Editor's note: San Diego contributor Erin Jackson recently returned from Toronto, and will be reporting on several burger finds from her hometown over the next few weeks. —The Mgmt.
Big Smoke Burger
830 Yonge St., Toronto ON (map); 416-922-8585; bigsmokeburger.com
Cooking method: Charbroiled
Short Order: A potentially great burger that is disastrously overcooked
Want Fries With That? The poutine was the best part of the meal, but by no means excellent
Price: Cheeseburger, $6.75; Poutine, $5.25
Craft Burger (now Big Smoke Burger) was one of the first purveyors of upscale burgers in Toronto. The premiere location on King Street West was enthusiastically welcomed, as Torontonians shared the long-time-coming good news: The burgers were actually good. Gaining a following was a relatively easy task to accomplish in a town where most restaurants still viewed the burger as a commodity food. All you had to do to stand out was use fresh beef, a decent bun, and produce that had some modicum of flavor and the hipster foodie contingent would come en masse and happily pay any price.
Under the previous name, the burgers garnered positive reviews from local media, including being named best cheeseburger by BlogTO. All signs pointed to a positive experience and a burger worth sharing, but when I visited Big Smoke Burger for myself, my expectations were quickly leveled. Despite doing the most important thing right (using fresh, good quality beef), Big Smoke also does the most crucial thing wrong.
The good news about Big Smoke Burger is they use triple-A fresh ground chuck, and offer an extensive variety of toppings, like jalapeño havarti, flavored mayos, and roasted red pepper, but no matter how much you dress up the beef, when it's overcooked, it's DOA. This is definitely the case at Big Smoke, where the default burger temperature is medium well. It's also bad news for most hamburger fans, including 41 percent of AHT'ers, whose preferred temp is medium rare. By comparison, medium well got only 15 percent of the vote.
So what gives? The most likely culprit is Toronto's strict health code, which mandates that burgers must be cooked all the way through, until they are "brown or gray." In response, many burgermeisters overcook their patties in the name of safety (and at the expense of flavor). Both cheeseburgers I had at Big Smoke (at two different locations) were poster children for the ills of this policy. Any moisture, flavor, or character was completely cooked out of the beef, rendering it a dry, nearly-lifeless meat puck. It's a shame, because when I strained my taste buds enough to taste the beef, it was clear that it was good quality. Even though it was overcooked, there were some echoes of rich, fatty flavors. Had the patty been cooked to medium rare, or even medium, it easily would have been about ten times better.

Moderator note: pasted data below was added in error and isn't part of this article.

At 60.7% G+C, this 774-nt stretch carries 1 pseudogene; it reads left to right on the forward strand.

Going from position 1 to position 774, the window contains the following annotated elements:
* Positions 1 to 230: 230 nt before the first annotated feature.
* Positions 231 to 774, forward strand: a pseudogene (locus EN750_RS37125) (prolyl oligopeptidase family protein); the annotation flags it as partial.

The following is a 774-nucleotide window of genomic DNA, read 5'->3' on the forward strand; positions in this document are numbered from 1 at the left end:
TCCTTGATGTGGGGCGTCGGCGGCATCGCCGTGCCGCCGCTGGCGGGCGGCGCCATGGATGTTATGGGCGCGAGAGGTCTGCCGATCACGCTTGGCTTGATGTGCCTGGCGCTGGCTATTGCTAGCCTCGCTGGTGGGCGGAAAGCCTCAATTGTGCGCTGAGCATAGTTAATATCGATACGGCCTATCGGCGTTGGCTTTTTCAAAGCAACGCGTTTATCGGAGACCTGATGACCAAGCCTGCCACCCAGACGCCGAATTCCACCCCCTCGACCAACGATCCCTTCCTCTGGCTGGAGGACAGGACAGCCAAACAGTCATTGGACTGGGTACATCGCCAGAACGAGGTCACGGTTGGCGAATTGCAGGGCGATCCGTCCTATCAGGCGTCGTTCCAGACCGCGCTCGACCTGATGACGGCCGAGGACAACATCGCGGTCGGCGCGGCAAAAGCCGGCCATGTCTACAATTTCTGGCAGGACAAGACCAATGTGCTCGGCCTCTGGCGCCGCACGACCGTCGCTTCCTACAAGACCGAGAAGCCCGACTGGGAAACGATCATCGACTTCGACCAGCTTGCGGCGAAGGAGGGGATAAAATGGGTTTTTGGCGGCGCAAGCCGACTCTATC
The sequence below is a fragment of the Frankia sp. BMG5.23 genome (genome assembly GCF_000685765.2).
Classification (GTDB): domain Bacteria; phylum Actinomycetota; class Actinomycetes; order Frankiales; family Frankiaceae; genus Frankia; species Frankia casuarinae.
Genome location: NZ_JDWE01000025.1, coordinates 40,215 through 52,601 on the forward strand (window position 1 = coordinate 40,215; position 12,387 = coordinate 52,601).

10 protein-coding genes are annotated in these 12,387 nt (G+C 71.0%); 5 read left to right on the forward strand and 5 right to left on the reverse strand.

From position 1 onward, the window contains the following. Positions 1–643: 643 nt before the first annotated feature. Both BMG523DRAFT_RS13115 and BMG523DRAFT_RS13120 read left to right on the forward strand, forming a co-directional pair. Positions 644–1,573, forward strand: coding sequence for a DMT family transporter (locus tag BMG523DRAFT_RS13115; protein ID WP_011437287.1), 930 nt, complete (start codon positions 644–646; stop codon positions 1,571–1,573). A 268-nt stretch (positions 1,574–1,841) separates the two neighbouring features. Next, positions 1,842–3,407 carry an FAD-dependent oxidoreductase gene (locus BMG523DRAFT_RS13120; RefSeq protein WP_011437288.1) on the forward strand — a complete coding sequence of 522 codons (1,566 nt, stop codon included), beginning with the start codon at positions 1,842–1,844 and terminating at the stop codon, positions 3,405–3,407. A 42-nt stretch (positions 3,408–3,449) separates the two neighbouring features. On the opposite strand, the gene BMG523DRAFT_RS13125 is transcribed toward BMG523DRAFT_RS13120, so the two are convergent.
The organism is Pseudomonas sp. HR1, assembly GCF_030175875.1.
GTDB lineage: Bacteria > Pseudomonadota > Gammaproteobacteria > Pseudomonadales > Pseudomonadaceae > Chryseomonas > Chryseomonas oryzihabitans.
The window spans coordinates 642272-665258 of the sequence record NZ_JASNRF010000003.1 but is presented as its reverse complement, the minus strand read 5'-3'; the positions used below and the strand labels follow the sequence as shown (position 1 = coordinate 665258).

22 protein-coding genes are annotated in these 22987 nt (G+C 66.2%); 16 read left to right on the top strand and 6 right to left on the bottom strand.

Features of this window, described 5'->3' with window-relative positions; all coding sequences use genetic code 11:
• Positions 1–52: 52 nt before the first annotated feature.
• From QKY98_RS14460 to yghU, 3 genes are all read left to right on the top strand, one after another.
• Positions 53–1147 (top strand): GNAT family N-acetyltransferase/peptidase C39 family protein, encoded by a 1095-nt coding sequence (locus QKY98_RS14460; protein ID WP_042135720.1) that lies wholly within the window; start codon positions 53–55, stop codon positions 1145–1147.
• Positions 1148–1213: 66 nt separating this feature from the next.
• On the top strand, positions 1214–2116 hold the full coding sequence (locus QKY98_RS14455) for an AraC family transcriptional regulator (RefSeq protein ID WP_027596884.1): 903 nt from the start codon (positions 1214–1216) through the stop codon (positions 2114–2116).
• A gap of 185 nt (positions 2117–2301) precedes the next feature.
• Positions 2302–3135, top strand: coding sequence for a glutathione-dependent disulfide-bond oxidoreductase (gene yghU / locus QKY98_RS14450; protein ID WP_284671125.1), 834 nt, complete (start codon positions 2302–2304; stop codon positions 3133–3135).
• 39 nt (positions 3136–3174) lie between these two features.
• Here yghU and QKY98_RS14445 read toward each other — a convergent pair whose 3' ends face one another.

Without gobs of mayo or distracting toppings, my standard cheeseburger had no hope of salvation. The only ingredients that registered with any enthusiasm were the pickle and the smoked cheddar cheese. The single piece of romaine lettuce wilted quickly, the tomato was tasteless, and the bun was your standard commercial-grade.
Upgrading the defacto fries to poutine is almost always a wise move, and this time was no exception. Thick beef gravy coated the crisp, skin-on spuds, which were topped with Ontario cheddar cheese curds. The curds weren't fresh enough to squeak, and melted into little puddles once I snapped the photo, but they did have a tasty, subtle tang. If you only have one chance to eat poutine in Toronto, you owe it to yourself to go to a proper poutinerie, but Big Smoke's version is still a worthy upgrade over regular fries.
The burgers at Big Smoke may have been good enough during the first wave of Toronto's burger boom, but the more exposure locals get to burgers that are cooked to a proper medium rare, the better. The good news is there are a few places that get it right, like Allen's, or the subjects of my next two reviews (coming soon).
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